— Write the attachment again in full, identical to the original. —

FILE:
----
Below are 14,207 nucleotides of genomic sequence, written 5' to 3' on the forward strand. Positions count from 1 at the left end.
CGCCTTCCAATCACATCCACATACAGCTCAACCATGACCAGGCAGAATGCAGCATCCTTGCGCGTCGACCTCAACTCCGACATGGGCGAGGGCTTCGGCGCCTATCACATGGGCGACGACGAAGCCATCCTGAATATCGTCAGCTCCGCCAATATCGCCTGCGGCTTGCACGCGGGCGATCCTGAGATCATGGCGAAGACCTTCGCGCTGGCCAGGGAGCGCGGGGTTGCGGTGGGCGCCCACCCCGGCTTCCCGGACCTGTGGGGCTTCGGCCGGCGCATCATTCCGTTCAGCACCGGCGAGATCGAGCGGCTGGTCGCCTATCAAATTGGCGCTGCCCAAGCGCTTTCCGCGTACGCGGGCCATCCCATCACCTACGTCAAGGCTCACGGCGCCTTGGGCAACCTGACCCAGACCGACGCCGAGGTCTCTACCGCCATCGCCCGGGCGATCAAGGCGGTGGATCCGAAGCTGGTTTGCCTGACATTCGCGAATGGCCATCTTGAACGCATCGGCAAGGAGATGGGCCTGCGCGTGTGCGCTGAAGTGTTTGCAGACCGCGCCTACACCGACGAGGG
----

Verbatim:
Below are 14,207 nucleotides of genomic sequence, written 5' to 3' on the forward strand. Positions count from 1 at the left end.
CGCCTTCCAATCACATCCACATACAGCTCAACCATGACCAGGCAGAATGCAGCATCCTTGCGCGTCGACCTCAACTCCGACATGGGCGAGGGCTTCGGCGCCTATCACATGGGCGACGACGAAGCCATCCTGAATATCGTCAGCTCCGCCAATATCGCCTGCGGCTTGCACGCGGGCGATCCTGAGATCATGGCGAAGACCTTCGCGCTGGCCAGGGAGCGCGGGGTTGCGGTGGGCGCCCACCCCGGCTTCCCGGACCTGTGGGGCTTCGGCCGGCGCATCATTCCGTTCAGCACCGGCGAGATCGAGCGGCTGGTCGCCTATCAAATTGGCGCTGCCCAAGCGCTTTCCGCGTACGCGGGCCATCCCATCACCTACGTCAAGGCTCACGGCGCCTTGGGCAACCTGACCCAGACCGACGCCGAGGTCTCTACCGCCATCGCCCGGGCGATCAAGGCGGTGGATCCGAAGCTGGTTTGCCTGACATTCGCGAATGGCCATCTTGAACGCATCGGCAAGGAGATGGGCCTGCGCGTGTGCGCTGAAGTGTTTGCAGACCGCGCCTACACCGACGAGGG